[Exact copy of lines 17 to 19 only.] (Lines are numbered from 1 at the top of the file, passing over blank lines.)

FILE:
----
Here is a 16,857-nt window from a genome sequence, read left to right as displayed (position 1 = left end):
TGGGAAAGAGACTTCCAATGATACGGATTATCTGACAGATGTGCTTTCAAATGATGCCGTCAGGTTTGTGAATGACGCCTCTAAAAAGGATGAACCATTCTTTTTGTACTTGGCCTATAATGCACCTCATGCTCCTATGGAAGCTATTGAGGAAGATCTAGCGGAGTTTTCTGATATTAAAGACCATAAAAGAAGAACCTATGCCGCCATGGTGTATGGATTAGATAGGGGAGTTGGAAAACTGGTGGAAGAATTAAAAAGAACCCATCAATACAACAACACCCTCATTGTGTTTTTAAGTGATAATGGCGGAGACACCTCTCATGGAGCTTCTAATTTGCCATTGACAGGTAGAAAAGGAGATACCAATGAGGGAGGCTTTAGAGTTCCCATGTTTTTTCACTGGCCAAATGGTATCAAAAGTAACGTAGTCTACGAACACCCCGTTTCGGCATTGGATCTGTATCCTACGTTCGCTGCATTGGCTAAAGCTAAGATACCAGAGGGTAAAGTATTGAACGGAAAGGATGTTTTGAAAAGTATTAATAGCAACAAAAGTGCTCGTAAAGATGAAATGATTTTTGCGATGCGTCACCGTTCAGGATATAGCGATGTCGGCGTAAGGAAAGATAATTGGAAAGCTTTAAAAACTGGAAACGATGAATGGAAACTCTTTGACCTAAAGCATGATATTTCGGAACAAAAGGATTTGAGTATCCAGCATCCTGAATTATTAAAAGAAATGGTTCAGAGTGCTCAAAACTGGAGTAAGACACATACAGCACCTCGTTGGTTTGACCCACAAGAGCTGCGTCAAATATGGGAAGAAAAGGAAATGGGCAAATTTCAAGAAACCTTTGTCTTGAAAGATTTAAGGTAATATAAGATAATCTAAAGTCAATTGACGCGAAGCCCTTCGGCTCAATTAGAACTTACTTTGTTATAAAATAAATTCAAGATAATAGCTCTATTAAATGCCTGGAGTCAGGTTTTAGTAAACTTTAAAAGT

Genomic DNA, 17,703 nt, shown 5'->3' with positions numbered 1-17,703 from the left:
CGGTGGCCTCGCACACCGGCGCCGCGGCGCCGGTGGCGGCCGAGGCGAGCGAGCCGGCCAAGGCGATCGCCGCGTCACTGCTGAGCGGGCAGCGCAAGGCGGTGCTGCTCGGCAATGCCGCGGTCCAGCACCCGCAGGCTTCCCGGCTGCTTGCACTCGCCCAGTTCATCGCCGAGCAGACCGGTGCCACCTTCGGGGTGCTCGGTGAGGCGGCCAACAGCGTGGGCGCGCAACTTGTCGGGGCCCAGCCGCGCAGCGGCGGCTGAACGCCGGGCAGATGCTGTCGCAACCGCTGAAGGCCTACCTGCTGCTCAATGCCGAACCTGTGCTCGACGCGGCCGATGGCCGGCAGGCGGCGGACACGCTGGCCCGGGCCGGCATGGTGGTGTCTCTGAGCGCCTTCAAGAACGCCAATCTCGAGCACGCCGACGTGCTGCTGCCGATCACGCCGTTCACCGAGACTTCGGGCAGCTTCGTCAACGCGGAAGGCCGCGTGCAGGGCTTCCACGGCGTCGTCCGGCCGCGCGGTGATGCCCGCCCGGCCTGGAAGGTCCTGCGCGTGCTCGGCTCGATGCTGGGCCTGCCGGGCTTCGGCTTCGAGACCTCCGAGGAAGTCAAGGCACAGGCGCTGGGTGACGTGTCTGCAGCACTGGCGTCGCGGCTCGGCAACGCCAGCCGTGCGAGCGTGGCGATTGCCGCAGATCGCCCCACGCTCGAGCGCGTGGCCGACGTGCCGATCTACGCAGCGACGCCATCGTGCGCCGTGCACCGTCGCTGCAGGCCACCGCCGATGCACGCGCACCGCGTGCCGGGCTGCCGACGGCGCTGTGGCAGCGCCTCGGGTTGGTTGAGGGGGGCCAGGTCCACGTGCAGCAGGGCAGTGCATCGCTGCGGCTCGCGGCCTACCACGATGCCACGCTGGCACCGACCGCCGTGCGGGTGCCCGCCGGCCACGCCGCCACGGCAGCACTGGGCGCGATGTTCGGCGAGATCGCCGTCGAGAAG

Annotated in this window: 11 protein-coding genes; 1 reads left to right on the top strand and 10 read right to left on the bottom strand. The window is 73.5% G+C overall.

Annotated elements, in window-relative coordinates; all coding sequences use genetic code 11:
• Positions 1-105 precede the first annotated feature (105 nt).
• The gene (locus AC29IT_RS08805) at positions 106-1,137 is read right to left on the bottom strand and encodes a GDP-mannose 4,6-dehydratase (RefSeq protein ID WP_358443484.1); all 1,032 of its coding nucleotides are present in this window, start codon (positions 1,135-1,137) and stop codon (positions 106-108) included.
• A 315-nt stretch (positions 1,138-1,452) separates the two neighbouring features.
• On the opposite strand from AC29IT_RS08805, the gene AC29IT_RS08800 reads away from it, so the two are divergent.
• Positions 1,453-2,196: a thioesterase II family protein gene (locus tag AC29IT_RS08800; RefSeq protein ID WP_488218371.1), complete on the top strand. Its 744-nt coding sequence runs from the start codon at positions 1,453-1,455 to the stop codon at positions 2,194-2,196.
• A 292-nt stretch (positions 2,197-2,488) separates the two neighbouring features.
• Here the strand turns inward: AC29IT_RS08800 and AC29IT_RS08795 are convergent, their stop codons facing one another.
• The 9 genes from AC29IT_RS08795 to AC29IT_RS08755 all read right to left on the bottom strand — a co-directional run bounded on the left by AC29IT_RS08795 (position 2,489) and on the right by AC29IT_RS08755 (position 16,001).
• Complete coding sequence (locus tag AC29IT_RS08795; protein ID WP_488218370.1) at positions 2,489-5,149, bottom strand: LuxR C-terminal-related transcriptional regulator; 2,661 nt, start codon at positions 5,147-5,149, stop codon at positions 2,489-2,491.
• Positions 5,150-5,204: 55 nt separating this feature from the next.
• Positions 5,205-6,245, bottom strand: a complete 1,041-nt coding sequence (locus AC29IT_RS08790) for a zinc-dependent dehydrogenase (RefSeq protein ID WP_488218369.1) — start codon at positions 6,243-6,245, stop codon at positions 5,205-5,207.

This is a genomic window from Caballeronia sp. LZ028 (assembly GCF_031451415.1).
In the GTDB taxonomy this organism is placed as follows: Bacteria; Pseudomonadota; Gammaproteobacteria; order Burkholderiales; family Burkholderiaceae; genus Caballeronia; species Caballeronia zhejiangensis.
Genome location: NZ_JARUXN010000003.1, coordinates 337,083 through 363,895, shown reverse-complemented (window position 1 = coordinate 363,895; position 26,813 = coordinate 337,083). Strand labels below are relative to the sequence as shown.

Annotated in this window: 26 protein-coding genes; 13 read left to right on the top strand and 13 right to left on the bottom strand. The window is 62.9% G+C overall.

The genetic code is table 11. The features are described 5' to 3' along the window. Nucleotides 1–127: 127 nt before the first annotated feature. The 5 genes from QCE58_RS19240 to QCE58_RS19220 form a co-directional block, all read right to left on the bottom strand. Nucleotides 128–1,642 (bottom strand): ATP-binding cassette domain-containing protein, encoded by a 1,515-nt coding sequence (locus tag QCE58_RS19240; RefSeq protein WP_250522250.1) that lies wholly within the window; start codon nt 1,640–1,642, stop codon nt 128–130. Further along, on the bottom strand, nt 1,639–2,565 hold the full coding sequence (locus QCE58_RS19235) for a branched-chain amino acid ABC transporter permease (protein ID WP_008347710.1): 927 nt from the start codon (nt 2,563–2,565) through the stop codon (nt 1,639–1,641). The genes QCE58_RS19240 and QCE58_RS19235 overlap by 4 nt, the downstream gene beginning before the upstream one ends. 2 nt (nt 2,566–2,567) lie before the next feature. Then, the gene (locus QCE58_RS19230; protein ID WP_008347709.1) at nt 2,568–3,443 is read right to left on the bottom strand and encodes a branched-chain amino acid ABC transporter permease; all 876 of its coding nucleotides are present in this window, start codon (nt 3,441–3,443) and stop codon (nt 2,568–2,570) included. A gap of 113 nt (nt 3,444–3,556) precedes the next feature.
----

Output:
• Positions 5,205-6,245, bottom strand: a complete 1,041-nt coding sequence (locus AC29IT_RS08790) for a zinc-dependent dehydrogenase (RefSeq protein ID WP_488218369.1) — start codon at positions 6,243-6,245, stop codon at positions 5,205-5,207.

This is a genomic window from Caballeronia sp. LZ028 (assembly GCF_031451415.1).
In the GTDB taxonomy this organism is placed as follows: Bacteria; Pseudomonadota; Gammaproteobacteria; order Burkholderiales; family Burkholderiaceae; genus Caballeronia; species Caballeronia zhejiangensis.